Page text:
Hiring spree of Crown lawyers aimed at reducing court wait times

Nova Scotia is increasing staffing at the Public Prosecution Service (PPS) to ensure it has the resources it needs to prosecute more complex cases and support vulnerable people.

Attorney General and Justice Minister Brad Johns announced today, January 25, that 27 new permanent positions will be added to the PPS.

“Nova Scotians want to feel safe in their communities and a well-functioning justice system is essential for their security and peace of mind. We are committed to addressing pandemic-related backlogs and increasingly complex cases and reducing the number of cases dismissed without a trial,” said Minister Johns. “The Public Prosecution Service does important work on behalf of Nova Scotians and we will continue to work closely with them to address staffing and workload concerns and keep Nova Scotians safe.”

Seventeen of the new positions – 11 Crown attorneys and six legal assistants – will play a crucial role in the administration of justice and support specialized prosecution teams related to human trafficking and sexualized violence, as well as increase front-line Crown attorney positions around the province.

The other 10 new positions will allow PPS to make its intake team pilot project permanent. The pilot began in 2017 to triage cases to address court backlogs and support compliance with Jordan timelines.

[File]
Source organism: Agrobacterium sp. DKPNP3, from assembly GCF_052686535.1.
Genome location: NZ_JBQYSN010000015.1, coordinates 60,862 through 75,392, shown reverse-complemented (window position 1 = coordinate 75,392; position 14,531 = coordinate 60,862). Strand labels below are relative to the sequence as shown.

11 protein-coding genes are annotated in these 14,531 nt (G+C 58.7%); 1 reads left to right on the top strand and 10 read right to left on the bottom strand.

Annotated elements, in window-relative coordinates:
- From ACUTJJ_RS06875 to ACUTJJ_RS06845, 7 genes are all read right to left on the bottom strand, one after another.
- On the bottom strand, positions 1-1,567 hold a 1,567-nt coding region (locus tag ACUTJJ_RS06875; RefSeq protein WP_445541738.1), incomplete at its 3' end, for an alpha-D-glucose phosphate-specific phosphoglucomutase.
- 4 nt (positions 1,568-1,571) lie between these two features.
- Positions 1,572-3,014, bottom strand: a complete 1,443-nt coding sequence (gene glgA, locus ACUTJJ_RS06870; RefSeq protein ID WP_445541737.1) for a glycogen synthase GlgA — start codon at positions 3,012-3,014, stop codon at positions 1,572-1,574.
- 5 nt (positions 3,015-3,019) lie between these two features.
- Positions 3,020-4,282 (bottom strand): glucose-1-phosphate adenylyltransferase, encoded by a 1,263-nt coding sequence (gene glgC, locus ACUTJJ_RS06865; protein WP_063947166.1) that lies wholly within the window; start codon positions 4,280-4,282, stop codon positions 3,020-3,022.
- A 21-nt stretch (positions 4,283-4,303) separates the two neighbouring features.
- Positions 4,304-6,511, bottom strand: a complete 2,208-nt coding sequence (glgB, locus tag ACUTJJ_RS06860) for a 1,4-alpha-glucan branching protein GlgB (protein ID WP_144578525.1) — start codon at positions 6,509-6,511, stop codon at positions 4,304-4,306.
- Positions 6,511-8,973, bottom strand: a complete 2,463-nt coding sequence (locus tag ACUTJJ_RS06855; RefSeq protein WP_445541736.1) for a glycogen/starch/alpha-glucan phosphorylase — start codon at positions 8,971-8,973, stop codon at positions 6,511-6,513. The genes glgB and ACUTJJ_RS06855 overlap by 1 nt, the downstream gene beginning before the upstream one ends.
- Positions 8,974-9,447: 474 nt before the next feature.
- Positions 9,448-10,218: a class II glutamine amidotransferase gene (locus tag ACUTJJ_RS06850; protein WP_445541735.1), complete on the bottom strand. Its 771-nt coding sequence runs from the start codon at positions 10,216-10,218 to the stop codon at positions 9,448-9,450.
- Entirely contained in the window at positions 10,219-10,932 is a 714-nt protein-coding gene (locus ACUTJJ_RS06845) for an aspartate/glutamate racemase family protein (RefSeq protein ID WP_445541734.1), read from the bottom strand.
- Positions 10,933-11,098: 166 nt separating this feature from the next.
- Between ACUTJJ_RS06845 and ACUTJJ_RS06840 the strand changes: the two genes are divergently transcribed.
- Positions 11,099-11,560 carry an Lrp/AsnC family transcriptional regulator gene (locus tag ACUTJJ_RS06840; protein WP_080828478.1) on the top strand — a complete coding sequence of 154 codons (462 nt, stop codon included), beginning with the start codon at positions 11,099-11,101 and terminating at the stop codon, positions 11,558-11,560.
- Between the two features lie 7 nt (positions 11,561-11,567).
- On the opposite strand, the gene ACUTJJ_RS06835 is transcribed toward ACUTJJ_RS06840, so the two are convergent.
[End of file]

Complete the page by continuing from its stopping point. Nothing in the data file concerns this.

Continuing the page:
PPS will designate four new lawyer positions for equity candidates, improving representation within the organization.

“I thank the provincial government for providing the PPS with this much-needed support. These new positions will contribute significantly to the Crown’s role in protecting public safety and reducing the risk of criminal cases being dismissed for delay. The designated positions for racialized Crown attorneys will help the PPS better reflect our community and demonstrates our commitment to diversity and inclusion.” 
– Rick Woodburn, K.C., acting Director of Public Prosecutions

Quick Facts:

– the PPS was created in 1990 as Canada’s first independent public prosecution service

– more than 100 Crown attorneys prosecute Criminal Code charges and provincial regulatory offences
– Section 11(b) of the Canadian Charter of Rights and Freedoms sets out that any person charged with an offence has the right to be tried within a reasonable time; the Supreme Court of Canada, in the 2016 Jordan decision, set these timelines at 18 months in provincial court and 30 months in Supreme Court

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